Turkey aims, through its non-hostile policies towards Russia, to gain more freedom in its movements regarding regional issues of common interest, as seen in Syria, Libya, and Nagorno-Karabakh. Ankara was able to sign a memorandum of understanding on October 3, 2022, with the outgoing Government of National Unity in Libya, led by Abdul Hamid al-Dbeibah, regarding oil and gas exploration in the eastern Mediterranean.
Turkey also needs Moscow’s approval for its operations in Syria and Iraq against Kurdish forces, which are considered terrorist groups. These forces are crucial allies of the United States in the fight against the Islamic State. Erdogan seeks to leverage this situation at a time when the United States and other Western countries need Turkey.
Continuing relations with Moscow helps mitigate the negative repercussions of the war in Syria. The Russian presence in Syria could create problems for Turkey by destabilizing border regions and causing new refugee flows from Syria.
Turkey has close trade relations with Russia, especially with the trade volume between the two countries nearly doubling to around $30.7 billion in the first half of 2022, compared to about $15.3 billion during the corresponding period in 2021. This surge in bilateral trade occurred despite the Ukraine war’s repercussions and its impact on the tension in Black Sea navigation, connecting the two nations. Russia has now become Turkey’s largest supplier of goods, surpassing China, which was Turkey’s previous top supplier.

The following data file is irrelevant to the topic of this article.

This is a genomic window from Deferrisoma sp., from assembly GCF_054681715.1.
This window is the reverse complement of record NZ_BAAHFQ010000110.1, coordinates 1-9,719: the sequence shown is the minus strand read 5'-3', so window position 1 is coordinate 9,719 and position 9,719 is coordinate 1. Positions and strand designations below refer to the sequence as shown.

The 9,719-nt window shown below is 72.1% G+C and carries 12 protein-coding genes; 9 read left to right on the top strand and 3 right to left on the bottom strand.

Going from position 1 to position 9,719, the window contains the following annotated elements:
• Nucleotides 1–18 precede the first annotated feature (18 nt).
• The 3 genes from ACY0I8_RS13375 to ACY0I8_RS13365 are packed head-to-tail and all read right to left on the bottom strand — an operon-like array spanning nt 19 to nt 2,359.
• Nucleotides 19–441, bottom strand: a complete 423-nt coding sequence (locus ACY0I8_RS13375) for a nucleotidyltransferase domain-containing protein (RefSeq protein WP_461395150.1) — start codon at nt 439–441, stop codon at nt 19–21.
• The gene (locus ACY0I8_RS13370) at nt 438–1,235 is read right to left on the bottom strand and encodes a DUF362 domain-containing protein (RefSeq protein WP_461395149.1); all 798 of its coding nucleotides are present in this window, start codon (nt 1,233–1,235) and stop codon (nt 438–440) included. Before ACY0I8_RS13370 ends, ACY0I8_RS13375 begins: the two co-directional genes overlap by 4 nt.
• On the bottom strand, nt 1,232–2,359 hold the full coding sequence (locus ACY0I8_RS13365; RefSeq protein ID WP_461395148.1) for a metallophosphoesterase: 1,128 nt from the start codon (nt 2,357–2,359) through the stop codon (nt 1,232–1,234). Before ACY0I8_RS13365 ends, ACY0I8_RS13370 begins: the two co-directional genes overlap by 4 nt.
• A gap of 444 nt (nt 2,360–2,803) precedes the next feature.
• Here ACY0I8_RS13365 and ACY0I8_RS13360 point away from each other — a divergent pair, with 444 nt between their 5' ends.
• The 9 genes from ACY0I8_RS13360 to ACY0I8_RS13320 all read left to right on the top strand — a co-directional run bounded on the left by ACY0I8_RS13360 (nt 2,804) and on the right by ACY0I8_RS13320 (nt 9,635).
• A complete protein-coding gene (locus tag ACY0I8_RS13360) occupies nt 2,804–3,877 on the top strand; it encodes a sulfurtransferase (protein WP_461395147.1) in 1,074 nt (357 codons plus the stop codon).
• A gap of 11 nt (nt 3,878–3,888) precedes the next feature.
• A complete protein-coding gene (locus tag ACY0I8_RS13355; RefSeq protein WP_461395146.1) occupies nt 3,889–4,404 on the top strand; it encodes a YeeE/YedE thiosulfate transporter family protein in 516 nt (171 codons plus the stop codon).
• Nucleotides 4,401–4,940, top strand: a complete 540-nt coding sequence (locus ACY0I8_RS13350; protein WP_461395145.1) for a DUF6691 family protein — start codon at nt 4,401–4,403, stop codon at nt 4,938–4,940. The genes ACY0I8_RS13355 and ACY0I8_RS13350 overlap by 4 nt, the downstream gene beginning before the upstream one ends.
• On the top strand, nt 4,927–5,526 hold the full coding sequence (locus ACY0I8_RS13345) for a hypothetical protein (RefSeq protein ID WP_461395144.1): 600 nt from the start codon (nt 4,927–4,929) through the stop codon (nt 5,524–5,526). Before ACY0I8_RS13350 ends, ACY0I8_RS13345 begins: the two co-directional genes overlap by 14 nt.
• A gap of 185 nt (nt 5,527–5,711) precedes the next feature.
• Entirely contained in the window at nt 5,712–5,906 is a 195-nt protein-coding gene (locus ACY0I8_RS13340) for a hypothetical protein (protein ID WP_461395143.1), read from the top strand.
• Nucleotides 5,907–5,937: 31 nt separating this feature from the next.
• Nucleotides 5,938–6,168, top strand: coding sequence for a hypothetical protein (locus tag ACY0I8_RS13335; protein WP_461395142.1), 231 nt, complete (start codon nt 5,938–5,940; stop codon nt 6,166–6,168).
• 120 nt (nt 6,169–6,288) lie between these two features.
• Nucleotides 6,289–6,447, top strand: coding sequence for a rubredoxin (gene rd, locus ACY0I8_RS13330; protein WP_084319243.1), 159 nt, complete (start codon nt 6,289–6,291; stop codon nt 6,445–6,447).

Russia represented 17% of Turkey’s imports from April to June 2022, compared to a 10% share in the corresponding period of the previous year. Turkey has also become a base for Russia to replenish its imports from abroad, thanks to the financial methods and approaches Ankara follows in its trade relationship with Moscow. Turkey ignores Western concerns about violating sanctions imposed on Moscow, justifying that Russian commodity flows simply reflect a shift in the trade patterns adopted by the private sector legally.
The Potential Risks